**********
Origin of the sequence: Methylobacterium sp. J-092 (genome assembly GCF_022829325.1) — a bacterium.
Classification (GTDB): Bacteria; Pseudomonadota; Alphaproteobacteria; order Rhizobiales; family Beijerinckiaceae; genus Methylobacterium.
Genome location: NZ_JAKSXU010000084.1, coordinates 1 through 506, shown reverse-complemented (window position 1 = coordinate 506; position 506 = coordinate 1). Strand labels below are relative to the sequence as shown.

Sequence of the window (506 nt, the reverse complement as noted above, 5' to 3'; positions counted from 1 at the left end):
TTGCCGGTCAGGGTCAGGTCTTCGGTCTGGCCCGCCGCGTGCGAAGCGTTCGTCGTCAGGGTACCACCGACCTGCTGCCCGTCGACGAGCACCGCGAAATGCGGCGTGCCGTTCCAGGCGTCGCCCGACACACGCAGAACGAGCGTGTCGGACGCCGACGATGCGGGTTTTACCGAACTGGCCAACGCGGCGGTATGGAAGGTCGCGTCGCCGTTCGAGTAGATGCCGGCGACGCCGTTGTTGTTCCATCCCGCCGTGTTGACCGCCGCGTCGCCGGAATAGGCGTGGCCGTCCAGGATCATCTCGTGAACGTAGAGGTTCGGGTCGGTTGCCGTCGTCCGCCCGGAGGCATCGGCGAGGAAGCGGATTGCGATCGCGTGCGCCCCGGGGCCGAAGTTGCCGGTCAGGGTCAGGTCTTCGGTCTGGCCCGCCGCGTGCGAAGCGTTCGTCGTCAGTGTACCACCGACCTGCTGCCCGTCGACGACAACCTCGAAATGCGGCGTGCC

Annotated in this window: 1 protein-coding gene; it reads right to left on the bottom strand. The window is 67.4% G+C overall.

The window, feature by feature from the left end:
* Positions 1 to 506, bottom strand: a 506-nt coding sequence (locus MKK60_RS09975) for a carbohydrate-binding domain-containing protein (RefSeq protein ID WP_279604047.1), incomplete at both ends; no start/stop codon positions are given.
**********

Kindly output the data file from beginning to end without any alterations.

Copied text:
Origin of the sequence: Methylobacterium sp. J-092 (genome assembly GCF_022829325.1) — a bacterium.
Classification (GTDB): Bacteria; Pseudomonadota; Alphaproteobacteria; order Rhizobiales; family Beijerinckiaceae; genus Methylobacterium.
Genome location: NZ_JAKSXU010000084.1, coordinates 1 through 506, shown reverse-complemented (window position 1 = coordinate 506; position 506 = coordinate 1). Strand labels below are relative to the sequence as shown.

Sequence of the window (506 nt, the reverse complement as noted above, 5' to 3'; positions counted from 1 at the left end):
TTGCCGGTCAGGGTCAGGTCTTCGGTCTGGCCCGCCGCGTGCGAAGCGTTCGTCGTCAGGGTACCACCGACCTGCTGCCCGTCGACGAGCACCGCGAAATGCGGCGTGCCGTTCCAGGCGTCGCCCGACACACGCAGAACGAGCGTGTCGGACGCCGACGATGCGGGTTTTACCGAACTGGCCAACGCGGCGGTATGGAAGGTCGCGTCGCCGTTCGAGTAGATGCCGGCGACGCCGTTGTTGTTCCATCCCGCCGTGTTGACCGCCGCGTCGCCGGAATAGGCGTGGCCGTCCAGGATCATCTCGTGAACGTAGAGGTTCGGGTCGGTTGCCGTCGTCCGCCCGGAGGCATCGGCGAGGAAGCGGATTGCGATCGCGTGCGCCCCGGGGCCGAAGTTGCCGGTCAGGGTCAGGTCTTCGGTCTGGCCCGCCGCGTGCGAAGCGTTCGTCGTCAGTGTACCACCGACCTGCTGCCCGTCGACGACAACCTCGAAATGCGGCGTGCC

Annotated in this window: 1 protein-coding gene; it reads right to left on the bottom strand. The window is 67.4% G+C overall.

The window, feature by feature from the left end:
* Positions 1 to 506, bottom strand: a 506-nt coding sequence (locus MKK60_RS09975) for a carbohydrate-binding domain-containing protein (RefSeq protein ID WP_279604047.1), incomplete at both ends; no start/stop codon positions are given.